manatee vocalization

Living in a Noisy World

So how do scientists study sound and determine what is noise and what is an animal?

First, scientists use microphones or hydrophones (which is just an underwater microphone) to record vocalizations of their chosen species. Below is an image of a hydrophone setup used to record sound underwater.

hydrophone
Hydrophone setup

One of the ways scientists look at what they recorded is to use a spectrogram. A spectrogram provides a graphic image of sound. An example can be seen in the image below. The horizontal axis is time and the vertical axis is frequency.

manatee vocalizations
Spectrogram of manatee vocalizations

This image is an excellent example of what we scientists call a high signal to noise ratio.  What this means is we can see the image rather well and there is not a lot of noise in the signal.  Here is an example of a sound that would have a low signal to noise ratio.

noise
Noisy spectrogram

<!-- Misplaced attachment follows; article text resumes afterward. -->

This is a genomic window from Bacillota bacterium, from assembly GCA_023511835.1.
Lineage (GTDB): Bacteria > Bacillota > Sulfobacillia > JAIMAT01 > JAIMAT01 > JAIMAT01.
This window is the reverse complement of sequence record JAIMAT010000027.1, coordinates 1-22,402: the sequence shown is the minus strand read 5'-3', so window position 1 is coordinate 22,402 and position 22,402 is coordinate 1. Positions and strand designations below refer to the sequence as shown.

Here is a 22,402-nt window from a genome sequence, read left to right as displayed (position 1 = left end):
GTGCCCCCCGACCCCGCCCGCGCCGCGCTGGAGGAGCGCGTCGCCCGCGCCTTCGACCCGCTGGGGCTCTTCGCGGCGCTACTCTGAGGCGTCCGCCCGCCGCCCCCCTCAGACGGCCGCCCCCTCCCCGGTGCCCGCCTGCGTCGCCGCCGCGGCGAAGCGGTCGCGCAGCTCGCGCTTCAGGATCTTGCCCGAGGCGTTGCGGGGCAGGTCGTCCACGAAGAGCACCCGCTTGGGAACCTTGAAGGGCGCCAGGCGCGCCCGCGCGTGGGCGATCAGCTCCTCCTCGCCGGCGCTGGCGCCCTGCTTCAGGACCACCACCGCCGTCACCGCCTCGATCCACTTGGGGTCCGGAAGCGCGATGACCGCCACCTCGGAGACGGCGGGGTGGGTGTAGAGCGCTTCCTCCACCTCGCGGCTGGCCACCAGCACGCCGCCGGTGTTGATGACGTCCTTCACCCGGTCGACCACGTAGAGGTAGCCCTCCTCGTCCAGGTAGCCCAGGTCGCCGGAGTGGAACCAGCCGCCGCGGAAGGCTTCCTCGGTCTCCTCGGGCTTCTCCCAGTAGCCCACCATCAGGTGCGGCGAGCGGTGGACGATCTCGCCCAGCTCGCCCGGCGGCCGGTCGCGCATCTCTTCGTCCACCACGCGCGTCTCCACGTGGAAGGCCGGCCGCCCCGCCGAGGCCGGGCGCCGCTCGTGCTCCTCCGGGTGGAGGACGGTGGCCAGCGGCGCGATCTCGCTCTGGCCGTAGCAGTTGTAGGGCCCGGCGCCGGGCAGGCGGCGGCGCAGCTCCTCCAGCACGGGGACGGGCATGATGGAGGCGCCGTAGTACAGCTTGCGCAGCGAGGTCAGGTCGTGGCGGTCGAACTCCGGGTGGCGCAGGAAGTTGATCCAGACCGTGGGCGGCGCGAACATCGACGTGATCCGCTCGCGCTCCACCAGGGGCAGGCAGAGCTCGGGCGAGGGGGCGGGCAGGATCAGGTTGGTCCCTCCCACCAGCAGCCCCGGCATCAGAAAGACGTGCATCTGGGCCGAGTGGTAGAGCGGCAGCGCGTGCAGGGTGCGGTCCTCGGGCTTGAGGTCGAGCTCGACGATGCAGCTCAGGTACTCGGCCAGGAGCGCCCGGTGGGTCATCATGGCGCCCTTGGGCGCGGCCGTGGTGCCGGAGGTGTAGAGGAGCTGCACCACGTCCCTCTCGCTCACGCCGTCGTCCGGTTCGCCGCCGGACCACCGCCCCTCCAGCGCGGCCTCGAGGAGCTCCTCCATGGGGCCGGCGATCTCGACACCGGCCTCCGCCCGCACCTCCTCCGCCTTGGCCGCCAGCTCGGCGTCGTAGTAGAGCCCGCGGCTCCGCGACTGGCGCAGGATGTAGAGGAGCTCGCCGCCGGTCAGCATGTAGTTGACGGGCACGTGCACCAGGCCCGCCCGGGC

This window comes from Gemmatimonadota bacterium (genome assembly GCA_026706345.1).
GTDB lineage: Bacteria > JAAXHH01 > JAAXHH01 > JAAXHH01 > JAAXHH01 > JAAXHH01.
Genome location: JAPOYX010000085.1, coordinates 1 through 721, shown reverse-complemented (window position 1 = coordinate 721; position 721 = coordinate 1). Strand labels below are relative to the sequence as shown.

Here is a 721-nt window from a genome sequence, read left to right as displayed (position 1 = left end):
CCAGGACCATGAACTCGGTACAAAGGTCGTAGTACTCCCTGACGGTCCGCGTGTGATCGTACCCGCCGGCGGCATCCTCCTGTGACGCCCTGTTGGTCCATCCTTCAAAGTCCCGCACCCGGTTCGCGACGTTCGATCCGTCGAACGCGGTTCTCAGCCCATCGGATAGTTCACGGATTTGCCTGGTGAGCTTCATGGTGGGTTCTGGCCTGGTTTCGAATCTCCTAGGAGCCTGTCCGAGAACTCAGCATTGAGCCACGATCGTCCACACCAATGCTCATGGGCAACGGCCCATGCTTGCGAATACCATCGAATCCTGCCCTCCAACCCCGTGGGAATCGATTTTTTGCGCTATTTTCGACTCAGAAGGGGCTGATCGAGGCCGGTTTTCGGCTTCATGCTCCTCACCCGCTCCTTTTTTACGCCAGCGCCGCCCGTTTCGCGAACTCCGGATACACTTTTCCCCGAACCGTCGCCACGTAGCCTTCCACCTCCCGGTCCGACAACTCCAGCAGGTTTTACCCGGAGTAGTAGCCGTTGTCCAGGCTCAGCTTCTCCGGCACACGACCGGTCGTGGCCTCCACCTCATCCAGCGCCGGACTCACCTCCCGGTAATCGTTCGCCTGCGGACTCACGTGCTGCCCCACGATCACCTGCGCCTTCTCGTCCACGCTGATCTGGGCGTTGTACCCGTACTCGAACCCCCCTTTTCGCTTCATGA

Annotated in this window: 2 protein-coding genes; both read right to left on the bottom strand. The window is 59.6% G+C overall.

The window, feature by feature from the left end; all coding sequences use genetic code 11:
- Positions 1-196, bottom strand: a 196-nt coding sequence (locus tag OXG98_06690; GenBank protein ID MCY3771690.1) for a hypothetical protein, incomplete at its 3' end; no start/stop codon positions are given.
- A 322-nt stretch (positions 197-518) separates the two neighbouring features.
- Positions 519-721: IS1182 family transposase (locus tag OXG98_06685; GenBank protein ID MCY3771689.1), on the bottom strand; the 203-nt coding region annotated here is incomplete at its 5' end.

The animal vocalization is outlined in red but is buried in all that noise (in this case ,its boat noise). Scientists can measure this noise, determine how loud it is and what potential effects it could have on animals.

We study manatee vocalizations and sometimes record sounds that are not manatees. This can be biological or ambient noise and are sounds that are made by other animals and the environment. In the following video, we show you vocalizations of manatees and other sounds we recorded with their respective spectrograms.

Studying the sounds animals produce and the noisy environments in which they reside can be interesting as well as challenging. Next time you are out and about, listen to your environment and determine what is noise and what sounds are important to you.